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Device Tree Overlay Notes
-------------------------

This document describes the implementation of the in-kernel
device tree overlay functionality residing in drivers/of/overlay.c and is a
companion document to Documentation/devicetree/dynamic-resolution-notes.txt[1]

How overlays work
-----------------

A Device Tree's overlay purpose is to modify the kernel's live tree, and
have the modification affecting the state of the kernel in a way that
is reflecting the changes.
Since the kernel mainly deals with devices, any new device node that result
in an active device should have it created while if the device node is either
disabled or removed all together, the affected device should be deregistered.

Lets take an example where we have a foo board with the following base tree:

---- foo.dts -----------------------------------------------------------------
	/* FOO platform */
	/ {
		compatible = "corp,foo";

		/* shared resources */
		res: res {
		};

		/* On chip peripherals */
		ocp: ocp {
			/* peripherals that are always instantiated */
			peripheral1 { ... };
		}
	};
---- foo.dts -----------------------------------------------------------------

The overlay bar.dts, when loaded (and resolved as described in [1]) should

---- bar.dts -----------------------------------------------------------------
/plugin/;	/* allow undefined label references and record them */
/ {
	....	/* various properties for loader use; i.e. part id etc. */
	fragment@0 {
		target = <&ocp>;
		__overlay__ {
			/* bar peripheral */
			bar {
				compatible = "corp,bar";
				... /* various properties and child nodes */
			}
		};
	};
};
---- bar.dts -----------------------------------------------------------------

result in foo+bar.dts

---- foo+bar.dts -------------------------------------------------------------
	/* FOO platform + bar peripheral */
	/ {
		compatible = "corp,foo";

		/* shared resources */
		res: res {
		};

		/* On chip peripherals */
		ocp: ocp {
			/* peripherals that are always instantiated */
			peripheral1 { ... };

			/* bar peripheral */
			bar {
				compatible = "corp,bar";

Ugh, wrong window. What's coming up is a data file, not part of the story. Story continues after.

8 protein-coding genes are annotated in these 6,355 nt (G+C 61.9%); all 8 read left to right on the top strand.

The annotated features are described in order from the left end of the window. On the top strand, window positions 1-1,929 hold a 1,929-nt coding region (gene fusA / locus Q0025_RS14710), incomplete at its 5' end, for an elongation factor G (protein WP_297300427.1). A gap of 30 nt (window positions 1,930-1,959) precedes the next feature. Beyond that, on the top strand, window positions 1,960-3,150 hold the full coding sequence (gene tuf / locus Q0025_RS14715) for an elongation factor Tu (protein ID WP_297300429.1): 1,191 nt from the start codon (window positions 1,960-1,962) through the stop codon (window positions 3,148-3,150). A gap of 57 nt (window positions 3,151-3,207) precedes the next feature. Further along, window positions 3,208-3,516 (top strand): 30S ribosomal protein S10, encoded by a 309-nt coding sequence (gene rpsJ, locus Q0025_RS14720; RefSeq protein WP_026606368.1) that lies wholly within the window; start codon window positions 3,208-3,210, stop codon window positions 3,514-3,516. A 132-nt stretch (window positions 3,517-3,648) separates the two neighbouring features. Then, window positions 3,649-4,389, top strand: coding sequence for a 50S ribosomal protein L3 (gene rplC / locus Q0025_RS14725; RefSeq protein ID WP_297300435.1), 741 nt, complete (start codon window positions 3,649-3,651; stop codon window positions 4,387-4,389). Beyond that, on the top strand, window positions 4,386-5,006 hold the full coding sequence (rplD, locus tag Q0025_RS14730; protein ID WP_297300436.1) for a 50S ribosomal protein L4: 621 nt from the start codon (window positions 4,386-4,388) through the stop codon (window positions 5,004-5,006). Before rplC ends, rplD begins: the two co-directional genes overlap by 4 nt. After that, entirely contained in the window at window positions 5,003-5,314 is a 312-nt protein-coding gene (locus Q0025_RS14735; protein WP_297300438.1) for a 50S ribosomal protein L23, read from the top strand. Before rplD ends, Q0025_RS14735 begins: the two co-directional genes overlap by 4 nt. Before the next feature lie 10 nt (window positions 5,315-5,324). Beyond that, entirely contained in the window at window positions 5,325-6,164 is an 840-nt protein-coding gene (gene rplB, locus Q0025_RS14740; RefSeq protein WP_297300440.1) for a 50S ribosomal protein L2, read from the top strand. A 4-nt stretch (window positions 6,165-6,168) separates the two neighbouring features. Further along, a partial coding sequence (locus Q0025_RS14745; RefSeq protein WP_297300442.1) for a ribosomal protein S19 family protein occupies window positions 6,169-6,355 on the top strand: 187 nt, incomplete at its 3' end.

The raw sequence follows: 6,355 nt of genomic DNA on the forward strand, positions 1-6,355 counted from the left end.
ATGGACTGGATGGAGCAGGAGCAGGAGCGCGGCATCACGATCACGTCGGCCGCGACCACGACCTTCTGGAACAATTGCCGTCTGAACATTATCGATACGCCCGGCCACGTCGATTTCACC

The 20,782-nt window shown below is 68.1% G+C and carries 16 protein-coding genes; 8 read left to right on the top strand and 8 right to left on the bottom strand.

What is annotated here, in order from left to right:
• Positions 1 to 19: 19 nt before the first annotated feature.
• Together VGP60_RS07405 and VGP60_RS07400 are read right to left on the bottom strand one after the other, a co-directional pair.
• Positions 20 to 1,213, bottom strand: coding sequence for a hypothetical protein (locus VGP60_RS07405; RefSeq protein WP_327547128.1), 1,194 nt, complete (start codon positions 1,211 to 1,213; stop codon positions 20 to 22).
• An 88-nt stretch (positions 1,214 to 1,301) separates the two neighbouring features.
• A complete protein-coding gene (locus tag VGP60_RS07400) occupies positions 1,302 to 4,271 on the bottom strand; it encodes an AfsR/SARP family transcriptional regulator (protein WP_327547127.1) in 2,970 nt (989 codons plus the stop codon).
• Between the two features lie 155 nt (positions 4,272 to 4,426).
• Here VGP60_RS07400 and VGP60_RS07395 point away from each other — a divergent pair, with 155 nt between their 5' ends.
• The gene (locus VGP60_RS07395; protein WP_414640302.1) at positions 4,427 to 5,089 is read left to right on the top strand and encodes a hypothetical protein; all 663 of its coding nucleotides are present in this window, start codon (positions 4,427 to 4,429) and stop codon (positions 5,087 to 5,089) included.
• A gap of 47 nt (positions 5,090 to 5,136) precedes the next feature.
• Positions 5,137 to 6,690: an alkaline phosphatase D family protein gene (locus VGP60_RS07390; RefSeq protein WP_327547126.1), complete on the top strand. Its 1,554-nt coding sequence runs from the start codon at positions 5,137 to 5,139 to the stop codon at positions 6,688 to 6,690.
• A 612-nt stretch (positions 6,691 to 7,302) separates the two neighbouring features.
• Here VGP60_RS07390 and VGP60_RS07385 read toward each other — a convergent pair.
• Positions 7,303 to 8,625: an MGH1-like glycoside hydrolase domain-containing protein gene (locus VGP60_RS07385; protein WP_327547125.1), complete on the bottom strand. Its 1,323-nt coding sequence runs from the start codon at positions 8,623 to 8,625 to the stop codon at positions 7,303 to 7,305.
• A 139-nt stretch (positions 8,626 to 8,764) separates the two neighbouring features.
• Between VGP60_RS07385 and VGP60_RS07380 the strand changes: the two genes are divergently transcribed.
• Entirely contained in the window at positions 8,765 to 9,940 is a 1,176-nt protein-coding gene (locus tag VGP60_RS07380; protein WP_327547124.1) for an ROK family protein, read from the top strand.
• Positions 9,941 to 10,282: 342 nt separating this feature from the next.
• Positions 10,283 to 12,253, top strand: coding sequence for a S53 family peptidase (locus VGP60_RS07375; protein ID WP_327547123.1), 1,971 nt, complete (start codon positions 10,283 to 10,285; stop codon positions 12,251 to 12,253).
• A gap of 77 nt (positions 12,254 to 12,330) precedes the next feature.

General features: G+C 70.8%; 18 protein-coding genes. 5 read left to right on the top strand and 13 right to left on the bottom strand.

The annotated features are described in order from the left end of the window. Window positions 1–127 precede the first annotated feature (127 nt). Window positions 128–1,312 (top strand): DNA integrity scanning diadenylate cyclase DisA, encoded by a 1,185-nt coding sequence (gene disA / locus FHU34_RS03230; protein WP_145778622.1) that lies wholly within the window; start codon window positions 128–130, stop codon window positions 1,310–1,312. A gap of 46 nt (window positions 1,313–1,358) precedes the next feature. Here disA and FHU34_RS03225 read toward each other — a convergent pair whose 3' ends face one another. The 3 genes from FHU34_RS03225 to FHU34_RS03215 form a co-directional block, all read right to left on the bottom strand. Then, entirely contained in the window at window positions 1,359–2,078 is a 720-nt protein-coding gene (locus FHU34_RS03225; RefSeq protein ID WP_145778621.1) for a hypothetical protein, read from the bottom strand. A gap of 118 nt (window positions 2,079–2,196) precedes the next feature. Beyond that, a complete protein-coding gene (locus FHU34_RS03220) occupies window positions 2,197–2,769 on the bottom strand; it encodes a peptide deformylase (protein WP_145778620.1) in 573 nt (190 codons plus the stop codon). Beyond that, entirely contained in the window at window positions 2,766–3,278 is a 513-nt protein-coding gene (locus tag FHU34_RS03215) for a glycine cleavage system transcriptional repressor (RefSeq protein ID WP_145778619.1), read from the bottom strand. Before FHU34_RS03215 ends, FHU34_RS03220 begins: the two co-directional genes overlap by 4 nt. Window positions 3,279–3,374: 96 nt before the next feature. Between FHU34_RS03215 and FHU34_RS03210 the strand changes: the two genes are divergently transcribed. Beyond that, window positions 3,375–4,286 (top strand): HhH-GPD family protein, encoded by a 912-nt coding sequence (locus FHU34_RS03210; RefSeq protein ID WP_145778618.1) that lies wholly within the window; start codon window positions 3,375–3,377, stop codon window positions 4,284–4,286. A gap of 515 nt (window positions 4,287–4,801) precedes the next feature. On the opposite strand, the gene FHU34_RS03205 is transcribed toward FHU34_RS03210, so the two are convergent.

... /* various properties and child nodes */
			}
		}
	};
---- foo+bar.dts -------------------------------------------------------------

As a result of the overlay, a new device node (bar) has been created
so a bar platform device will be registered and if a matching device driver
is loaded the device will be created as expected.

Overlay in-kernel API
--------------------------------

The API is quite easy to use.

1. Call of_overlay_create() to create and apply an overlay. The return value
is a cookie identifying this overlay.

2. Call of_overlay_destroy() to remove and cleanup the overlay previously
created via the call to of_overlay_create(). Removal of an overlay that
is stacked by another will not be permitted.

Finally, if you need to remove all overlays in one-go, just call
of_overlay_destroy_all() which will remove every single one in the correct
order.

Overlay DTS Format
------------------

The DTS of an overlay should have the following format:

{
	/* ignored properties by the overlay */

	fragment@0 {	/* first child node */

		target=<phandle>;	/* phandle target of the overlay */
	or
		target-path="/path";	/* target path of the overlay */

		__overlay__ {
			property-a;	/* add property-a to the target */
			node-a {	/* add to an existing, or create a node-a */
				...
			};
		};
	}
	fragment@1 {	/* second child node */
		...
	};
	/* more fragments follow */
}

Using the non-phandle based target method allows one to use a base DT which does
not contain a __symbols__ node, i.e. it was not compiled with the -@ option.
The __symbols__ node is only required for the target=<phandle> method, since it
contains the information required to map from a phandle to a tree location.